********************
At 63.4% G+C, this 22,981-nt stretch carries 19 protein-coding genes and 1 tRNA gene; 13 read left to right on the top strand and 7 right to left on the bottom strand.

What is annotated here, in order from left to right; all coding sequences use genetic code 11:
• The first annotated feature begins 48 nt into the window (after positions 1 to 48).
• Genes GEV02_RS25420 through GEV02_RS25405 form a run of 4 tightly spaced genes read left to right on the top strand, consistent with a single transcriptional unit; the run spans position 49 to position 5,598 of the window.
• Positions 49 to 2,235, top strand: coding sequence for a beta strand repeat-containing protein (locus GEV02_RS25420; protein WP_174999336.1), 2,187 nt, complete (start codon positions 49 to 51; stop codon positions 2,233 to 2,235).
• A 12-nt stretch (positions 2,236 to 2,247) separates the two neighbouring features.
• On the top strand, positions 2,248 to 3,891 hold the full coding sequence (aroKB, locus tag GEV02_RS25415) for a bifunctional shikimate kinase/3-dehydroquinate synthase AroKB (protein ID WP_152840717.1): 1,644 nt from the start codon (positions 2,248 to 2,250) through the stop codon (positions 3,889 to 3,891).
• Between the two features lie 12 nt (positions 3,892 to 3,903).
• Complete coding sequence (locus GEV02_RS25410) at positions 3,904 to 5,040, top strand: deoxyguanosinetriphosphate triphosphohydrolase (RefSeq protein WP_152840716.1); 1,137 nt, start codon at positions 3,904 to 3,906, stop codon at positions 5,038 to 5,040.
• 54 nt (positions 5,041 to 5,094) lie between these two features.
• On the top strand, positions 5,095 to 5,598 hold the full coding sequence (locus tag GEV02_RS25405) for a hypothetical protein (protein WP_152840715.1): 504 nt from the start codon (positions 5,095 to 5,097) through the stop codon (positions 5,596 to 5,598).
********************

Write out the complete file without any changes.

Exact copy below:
At 63.4% G+C, this 22,981-nt stretch carries 19 protein-coding genes and 1 tRNA gene; 13 read left to right on the top strand and 7 right to left on the bottom strand.

What is annotated here, in order from left to right; all coding sequences use genetic code 11:
• The first annotated feature begins 48 nt into the window (after positions 1 to 48).
• Genes GEV02_RS25420 through GEV02_RS25405 form a run of 4 tightly spaced genes read left to right on the top strand, consistent with a single transcriptional unit; the run spans position 49 to position 5,598 of the window.
• Positions 49 to 2,235, top strand: coding sequence for a beta strand repeat-containing protein (locus GEV02_RS25420; protein WP_174999336.1), 2,187 nt, complete (start codon positions 49 to 51; stop codon positions 2,233 to 2,235).
• A 12-nt stretch (positions 2,236 to 2,247) separates the two neighbouring features.
• On the top strand, positions 2,248 to 3,891 hold the full coding sequence (aroKB, locus tag GEV02_RS25415) for a bifunctional shikimate kinase/3-dehydroquinate synthase AroKB (protein ID WP_152840717.1): 1,644 nt from the start codon (positions 2,248 to 2,250) through the stop codon (positions 3,889 to 3,891).
• Between the two features lie 12 nt (positions 3,892 to 3,903).
• Complete coding sequence (locus GEV02_RS25410) at positions 3,904 to 5,040, top strand: deoxyguanosinetriphosphate triphosphohydrolase (RefSeq protein WP_152840716.1); 1,137 nt, start codon at positions 3,904 to 3,906, stop codon at positions 5,038 to 5,040.
• 54 nt (positions 5,041 to 5,094) lie between these two features.
• On the top strand, positions 5,095 to 5,598 hold the full coding sequence (locus tag GEV02_RS25405) for a hypothetical protein (protein WP_152840715.1): 504 nt from the start codon (positions 5,095 to 5,097) through the stop codon (positions 5,596 to 5,598).